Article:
Bon Appétit (December 2015)
We did not take this photo of these beautiful Spiced Brown Butter Linzer Cookies.
This photo was taken by #BittenCookieChallenge participant Linda, who reported that the cookies are "time consuming but not difficult and the dough doesn't roll out easily. But this was a festive cookie to make, bakes evenly and overall tasted good (soft interior, slight crunchy exterior and right amount of spice)."
We bow down to Linda, because, well, here's the photo we took, which documents just how far we got in making these cookies:
Yep, that's our dough, all crumbly and impossible to roll out. We are actually somewhat embarrassed to be posting this photo, given that it was our third consecutive cookie fail in one day. But by this point in the baking endeavor, we knew it was time to call it quits (or consider divorce).
Obviously we failed, but plenty of better-skilled Bitten Bakers did not. Here's what they had to say:
Lisa: This is a very rich and tasty cookie. It is not difficult, but is a time consuming recipe as the dough needs to be chilled twice. Having four cookie sheets would be helpful.
Ramona: "[Our dough] stayed hard as a rock, and shattered when we tried to roll it flat. So we gave up and baked it in shattered pieces, then served the cookies with whipped cream and strawberry lemon marmalade. They were a hit, everyone loved the flavor, from the 3yo to the 91yo! If even make them again, I just wouldn't even bother trying to roll them. They're delicious as shortbread cookies!
Amburger: Beautiful, with a unique flavor, but ultimately not worth how fussy and tedious they are to make.
TokyoDayTrips: These cookies are pretty awesome. Linzer cookies are one of my favorites and this version is rich and delicious. The dough is warm and satisfying, a nice contrast to the jelly and powered sugar. It's a satisfying cookie without being cloyingly sweet.
Asa: Overall was a lot of work and the dough was hard to work with. Brought them to family dinner though and they were a hit! They taste great, which I suppose they should for three sticks of butter. I'd give the recipe a B or B-
And here are some beautiful photos of these cookies that Bitten Word readers have posted on Instagram:
See more Bitten Word readers' posts here!
Obviously, most readers were a lot more successful here than we were. But after two other failed holiday cookie recipes, we had no shame in throwing in the Christmas towel on this one.
So what's the moral of this year's Holiday Cookie Challenge?
That the baking gods don't like Clay and Zach? A likely yes.
Or that we don't deserve cookies? We hope not!
That we have awesome readers who are way better at baking than we are? Definitely.
That it's possible to choose three random cookie recipes from three different magazines and all three can turn out to be difficult? The answer seems to be yes.
So let's end this Cookie Challenge on a high note: with cookies we love.
Here are two delicious cookie recipes we've enjoyed in the past:
Now we want to hear from you: Whats's your favorite holiday cookie? Leave a link to the recipe in the comments!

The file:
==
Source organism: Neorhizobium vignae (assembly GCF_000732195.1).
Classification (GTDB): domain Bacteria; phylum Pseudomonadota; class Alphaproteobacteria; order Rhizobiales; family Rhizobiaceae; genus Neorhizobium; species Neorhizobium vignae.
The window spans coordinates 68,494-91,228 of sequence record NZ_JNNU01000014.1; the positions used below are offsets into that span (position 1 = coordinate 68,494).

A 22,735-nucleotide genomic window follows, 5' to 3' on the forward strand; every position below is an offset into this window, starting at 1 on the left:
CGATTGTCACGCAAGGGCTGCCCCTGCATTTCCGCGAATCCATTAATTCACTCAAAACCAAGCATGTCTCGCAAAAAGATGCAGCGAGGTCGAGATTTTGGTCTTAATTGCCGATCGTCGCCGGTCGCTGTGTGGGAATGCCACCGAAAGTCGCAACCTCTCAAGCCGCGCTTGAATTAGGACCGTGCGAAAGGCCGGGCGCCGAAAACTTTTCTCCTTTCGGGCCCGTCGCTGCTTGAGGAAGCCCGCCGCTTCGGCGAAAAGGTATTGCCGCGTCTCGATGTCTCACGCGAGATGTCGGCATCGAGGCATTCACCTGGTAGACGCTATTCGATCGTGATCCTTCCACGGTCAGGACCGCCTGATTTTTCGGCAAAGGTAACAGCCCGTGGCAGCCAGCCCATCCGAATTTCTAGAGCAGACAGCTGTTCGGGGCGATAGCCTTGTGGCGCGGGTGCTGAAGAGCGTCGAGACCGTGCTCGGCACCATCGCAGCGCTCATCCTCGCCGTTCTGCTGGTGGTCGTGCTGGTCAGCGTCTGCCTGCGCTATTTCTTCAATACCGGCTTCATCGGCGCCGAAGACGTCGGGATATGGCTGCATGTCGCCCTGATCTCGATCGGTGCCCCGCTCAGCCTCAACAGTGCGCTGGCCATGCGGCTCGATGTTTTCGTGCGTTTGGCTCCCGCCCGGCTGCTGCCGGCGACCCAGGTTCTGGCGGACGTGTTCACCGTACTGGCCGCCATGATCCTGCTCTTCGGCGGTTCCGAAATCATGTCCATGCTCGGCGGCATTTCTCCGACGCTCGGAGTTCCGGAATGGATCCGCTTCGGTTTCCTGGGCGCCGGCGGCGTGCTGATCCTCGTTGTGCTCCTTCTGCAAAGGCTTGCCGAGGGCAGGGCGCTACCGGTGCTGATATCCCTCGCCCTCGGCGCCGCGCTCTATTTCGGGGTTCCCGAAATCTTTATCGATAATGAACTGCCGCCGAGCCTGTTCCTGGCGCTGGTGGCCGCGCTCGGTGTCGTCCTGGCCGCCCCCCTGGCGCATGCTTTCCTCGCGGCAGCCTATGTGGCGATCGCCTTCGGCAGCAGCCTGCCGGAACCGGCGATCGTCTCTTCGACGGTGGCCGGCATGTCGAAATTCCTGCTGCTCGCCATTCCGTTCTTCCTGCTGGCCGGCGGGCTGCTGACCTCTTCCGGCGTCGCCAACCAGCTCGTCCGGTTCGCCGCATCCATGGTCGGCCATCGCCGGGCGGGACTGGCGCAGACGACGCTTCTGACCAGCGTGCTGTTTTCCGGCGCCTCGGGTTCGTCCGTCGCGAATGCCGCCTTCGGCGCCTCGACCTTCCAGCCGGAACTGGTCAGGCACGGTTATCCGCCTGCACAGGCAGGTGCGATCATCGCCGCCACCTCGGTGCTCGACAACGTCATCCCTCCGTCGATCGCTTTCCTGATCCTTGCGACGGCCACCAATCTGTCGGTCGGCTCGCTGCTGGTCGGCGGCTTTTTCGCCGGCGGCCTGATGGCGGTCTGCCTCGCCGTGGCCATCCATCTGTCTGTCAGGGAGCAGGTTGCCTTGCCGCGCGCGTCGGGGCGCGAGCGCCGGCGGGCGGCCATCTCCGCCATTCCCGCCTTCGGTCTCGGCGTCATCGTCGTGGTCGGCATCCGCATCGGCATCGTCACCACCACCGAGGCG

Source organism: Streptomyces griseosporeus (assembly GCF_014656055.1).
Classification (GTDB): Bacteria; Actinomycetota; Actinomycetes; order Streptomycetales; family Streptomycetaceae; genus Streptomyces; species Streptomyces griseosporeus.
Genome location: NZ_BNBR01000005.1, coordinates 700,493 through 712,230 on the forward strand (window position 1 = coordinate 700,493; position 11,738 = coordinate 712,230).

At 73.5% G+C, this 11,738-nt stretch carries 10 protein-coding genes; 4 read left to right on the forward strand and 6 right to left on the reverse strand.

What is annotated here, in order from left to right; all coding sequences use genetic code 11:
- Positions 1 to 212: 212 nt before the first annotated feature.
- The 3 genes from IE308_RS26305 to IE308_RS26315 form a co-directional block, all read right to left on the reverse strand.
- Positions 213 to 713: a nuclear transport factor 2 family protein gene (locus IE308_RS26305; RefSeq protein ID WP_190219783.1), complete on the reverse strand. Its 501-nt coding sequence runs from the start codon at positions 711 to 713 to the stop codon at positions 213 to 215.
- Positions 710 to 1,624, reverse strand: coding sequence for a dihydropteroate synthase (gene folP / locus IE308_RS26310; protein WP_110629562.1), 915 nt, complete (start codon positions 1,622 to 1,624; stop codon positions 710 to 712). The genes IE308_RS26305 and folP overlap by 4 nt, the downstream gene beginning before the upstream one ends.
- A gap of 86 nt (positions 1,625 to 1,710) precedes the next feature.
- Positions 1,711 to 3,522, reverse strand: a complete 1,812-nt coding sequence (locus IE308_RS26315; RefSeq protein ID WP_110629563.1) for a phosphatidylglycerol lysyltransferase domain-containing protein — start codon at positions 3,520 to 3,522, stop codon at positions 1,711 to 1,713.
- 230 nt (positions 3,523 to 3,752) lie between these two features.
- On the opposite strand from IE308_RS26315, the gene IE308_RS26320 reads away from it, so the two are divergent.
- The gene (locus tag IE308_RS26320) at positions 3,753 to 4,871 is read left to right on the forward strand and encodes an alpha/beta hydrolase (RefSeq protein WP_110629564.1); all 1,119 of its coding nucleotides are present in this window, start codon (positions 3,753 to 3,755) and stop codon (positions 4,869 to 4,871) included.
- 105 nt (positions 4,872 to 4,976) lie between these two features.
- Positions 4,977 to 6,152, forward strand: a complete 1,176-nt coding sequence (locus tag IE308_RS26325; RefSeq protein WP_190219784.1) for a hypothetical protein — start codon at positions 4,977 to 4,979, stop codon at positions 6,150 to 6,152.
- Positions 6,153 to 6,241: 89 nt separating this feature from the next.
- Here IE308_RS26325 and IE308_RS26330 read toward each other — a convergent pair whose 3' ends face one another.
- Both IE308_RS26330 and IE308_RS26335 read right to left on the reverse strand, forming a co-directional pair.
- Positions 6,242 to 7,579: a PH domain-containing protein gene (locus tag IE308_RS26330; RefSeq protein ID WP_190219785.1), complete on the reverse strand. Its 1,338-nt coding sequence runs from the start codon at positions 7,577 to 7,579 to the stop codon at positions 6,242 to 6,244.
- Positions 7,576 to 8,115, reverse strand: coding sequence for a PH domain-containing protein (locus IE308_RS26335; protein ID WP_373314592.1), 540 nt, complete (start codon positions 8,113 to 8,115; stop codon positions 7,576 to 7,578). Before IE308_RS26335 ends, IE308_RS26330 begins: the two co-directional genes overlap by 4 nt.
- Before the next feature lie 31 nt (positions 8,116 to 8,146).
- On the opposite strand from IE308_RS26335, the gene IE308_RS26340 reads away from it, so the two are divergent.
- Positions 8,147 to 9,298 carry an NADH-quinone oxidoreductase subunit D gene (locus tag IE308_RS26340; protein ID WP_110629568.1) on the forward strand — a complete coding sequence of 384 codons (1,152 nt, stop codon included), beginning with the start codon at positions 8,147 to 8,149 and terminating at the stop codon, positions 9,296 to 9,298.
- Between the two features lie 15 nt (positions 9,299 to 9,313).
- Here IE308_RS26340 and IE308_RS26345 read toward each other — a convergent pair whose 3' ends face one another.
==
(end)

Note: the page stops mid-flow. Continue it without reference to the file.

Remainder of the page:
Makes about 24 cookies
Note: Make any kind of shape you’d like. The cookies can be rounds instead of rectangles, and you can use any smaller cutter for the cutouts.
1½ cups (3 sticks) unsalted butter
¾ teaspoon kosher salt
½ teaspoon baking powder
½ teaspoon ground cardamom
¼ teaspoon ground cloves
¼ teaspoon finely ground black pepper
3¾ cups all-purpose flour, plus more
1½ cups granulated sugar
2 teaspoons finely grated lemon zest
1 vanilla bean, split lengthwise
1 large egg, room temperature
2 large egg yolks, room temperature
Powdered sugar (for dusting)
½ cup red currant jelly
A 3x1½-inch cookie cutter or other similarly sized shape and 1-inch and 1½-inch cookie cutters
Cook butter in a large saucepan over medium heat, stirring often, until butter foams, then browns, 5–8 minutes. Scrape into a large bowl; let cool.
Whisk salt, baking powder, cardamom, cloves, pepper, and 3¾ cups flour in a medium bowl to combine.
Add granulated sugar and lemon zest to butter; scrape in vanilla seeds and discard pod. Using an electric mixer on medium-high speed, beat until very light and fluffy, about 5 minutes. Beat in egg, then yolks. Reduce speed to low and add dry ingredients in 3 batches, incorporating after each addition.
Turn out dough onto a surface and knead until no dry spots remain. Divide in half and form into ¾"-thick disks. Wrap in plastic and chill until firm, about 2 hours.
Place racks in upper and lower thirds of oven and preheat to 350°. Let 1 disk of dough sit at room temperature until slightly softened, about 5 minutes. Roll out on a lightly floured sheet of parchment paper, shifting often on sheet and dusting with more flour as needed to keep from sticking, until about ⅛" thick. Cut into desired shapes with cutters; transfer to parchment-lined baking sheets, spacing ½" apart. Gather scraps, reroll, and cut out more shapes. Repeat with remaining disk of dough. (Make sure to cut out an even number.)
Using smaller cutter, punch out cutouts in half of the cookies as desired. Chill 15 minutes, then bake, rotating sheets halfway through, until golden brown around edges, 10–12 minutes. Let cookies cool on baking sheets.
Dust cutout cookies with powdered sugar. Stir jelly to smooth, turn remaining cookies over, and spread each with ¾ tsp. jelly. Top with powdered cookies. Let sit until jam is set, 15–20 minutes.
Do Ahead: Dough can be made 1 month ahead; freeze. Cookies can be made 1 day ahead; cover and chill.